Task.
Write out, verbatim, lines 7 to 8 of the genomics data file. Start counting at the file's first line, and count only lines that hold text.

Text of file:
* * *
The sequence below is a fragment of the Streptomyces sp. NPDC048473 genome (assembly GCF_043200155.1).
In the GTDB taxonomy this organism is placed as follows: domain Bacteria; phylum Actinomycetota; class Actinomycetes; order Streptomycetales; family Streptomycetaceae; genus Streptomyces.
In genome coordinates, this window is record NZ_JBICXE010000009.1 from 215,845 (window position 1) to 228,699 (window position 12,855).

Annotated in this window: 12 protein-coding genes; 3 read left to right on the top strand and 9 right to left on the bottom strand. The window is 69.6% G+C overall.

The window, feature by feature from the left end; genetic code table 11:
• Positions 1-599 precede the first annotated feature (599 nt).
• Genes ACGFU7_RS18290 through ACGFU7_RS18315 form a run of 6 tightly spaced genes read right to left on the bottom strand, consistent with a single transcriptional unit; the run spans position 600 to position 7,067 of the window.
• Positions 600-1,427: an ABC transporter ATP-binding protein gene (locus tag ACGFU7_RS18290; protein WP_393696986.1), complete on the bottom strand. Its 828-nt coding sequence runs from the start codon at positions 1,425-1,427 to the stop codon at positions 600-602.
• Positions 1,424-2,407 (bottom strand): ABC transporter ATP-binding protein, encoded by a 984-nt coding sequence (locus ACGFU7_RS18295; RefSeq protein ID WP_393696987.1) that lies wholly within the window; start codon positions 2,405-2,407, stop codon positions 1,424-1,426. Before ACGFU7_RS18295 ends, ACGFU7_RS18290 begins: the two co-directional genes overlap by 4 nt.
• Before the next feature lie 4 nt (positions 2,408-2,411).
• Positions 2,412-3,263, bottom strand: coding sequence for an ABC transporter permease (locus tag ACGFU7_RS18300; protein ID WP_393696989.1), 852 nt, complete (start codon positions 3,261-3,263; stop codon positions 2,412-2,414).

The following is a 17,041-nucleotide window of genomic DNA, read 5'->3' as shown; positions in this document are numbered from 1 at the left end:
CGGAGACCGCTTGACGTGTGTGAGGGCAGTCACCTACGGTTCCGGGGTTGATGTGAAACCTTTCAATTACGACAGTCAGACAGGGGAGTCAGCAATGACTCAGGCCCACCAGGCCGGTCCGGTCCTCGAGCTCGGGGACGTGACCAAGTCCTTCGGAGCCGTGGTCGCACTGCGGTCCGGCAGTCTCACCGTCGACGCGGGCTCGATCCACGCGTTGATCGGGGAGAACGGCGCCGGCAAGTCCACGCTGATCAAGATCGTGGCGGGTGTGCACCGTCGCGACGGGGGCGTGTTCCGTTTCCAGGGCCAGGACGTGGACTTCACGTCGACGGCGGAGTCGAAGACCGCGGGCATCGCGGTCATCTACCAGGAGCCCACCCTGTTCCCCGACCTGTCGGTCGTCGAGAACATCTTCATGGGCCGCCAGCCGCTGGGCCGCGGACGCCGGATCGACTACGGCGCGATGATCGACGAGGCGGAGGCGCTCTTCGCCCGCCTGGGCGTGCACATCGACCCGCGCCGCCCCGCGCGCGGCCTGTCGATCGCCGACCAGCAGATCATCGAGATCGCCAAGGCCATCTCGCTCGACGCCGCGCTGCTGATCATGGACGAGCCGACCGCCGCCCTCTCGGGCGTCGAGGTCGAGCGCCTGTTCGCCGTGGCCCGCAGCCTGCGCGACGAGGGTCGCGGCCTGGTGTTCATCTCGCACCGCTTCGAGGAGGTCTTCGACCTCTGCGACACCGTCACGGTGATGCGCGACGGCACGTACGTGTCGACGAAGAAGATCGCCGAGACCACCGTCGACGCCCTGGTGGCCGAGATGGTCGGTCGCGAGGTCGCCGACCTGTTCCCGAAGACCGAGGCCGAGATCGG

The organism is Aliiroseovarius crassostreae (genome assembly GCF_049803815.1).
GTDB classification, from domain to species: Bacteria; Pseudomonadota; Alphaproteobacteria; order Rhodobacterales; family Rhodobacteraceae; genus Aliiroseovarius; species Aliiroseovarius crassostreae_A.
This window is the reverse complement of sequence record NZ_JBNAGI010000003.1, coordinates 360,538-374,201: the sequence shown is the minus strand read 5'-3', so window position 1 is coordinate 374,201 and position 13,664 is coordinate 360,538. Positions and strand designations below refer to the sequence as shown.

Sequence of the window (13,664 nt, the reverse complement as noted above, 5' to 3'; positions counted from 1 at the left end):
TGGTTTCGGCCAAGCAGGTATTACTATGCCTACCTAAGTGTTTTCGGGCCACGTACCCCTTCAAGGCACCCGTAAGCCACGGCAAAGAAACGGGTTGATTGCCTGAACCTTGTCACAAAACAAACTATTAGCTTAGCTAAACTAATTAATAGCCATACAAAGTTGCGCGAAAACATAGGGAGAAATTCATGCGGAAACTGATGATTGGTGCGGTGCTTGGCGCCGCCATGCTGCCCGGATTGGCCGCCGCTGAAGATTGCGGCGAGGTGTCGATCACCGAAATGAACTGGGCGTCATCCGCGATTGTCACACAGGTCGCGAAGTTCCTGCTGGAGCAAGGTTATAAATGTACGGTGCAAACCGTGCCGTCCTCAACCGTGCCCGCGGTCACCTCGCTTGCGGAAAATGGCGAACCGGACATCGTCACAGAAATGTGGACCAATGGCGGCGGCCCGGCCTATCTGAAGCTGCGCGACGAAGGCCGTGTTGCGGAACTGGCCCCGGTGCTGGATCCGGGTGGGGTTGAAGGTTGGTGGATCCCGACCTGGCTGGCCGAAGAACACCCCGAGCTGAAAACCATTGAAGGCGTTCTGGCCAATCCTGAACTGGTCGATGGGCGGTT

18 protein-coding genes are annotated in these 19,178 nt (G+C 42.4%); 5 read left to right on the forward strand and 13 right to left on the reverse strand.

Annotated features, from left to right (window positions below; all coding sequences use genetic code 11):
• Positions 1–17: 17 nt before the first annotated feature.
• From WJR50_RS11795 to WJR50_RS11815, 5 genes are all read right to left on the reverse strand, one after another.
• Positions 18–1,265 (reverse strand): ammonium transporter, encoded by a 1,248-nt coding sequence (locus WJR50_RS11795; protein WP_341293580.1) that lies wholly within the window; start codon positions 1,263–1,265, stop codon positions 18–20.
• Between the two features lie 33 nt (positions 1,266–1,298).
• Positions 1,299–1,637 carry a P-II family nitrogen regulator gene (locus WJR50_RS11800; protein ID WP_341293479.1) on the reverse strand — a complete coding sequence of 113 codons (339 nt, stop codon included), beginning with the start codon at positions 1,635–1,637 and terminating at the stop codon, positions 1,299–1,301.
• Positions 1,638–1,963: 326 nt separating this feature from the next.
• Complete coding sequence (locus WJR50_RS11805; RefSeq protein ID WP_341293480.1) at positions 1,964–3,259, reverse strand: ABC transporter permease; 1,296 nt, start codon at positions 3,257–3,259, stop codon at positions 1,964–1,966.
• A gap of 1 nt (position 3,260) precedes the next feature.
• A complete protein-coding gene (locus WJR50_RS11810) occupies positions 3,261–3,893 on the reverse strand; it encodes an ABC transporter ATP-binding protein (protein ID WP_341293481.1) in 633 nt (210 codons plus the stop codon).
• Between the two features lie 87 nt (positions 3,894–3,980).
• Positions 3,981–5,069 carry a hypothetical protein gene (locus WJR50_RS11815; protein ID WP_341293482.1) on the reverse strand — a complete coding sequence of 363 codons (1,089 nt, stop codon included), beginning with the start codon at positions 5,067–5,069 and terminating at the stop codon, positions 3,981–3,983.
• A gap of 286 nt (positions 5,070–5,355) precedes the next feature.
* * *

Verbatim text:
• Genes ACGFU7_RS18290 through ACGFU7_RS18315 form a run of 6 tightly spaced genes read right to left on the bottom strand, consistent with a single transcriptional unit; the run spans position 600 to position 7,067 of the window.
• Positions 600-1,427: an ABC transporter ATP-binding protein gene (locus tag ACGFU7_RS18290; protein WP_393696986.1), complete on the bottom strand. Its 828-nt coding sequence runs from the start codon at positions 1,425-1,427 to the stop codon at positions 600-602.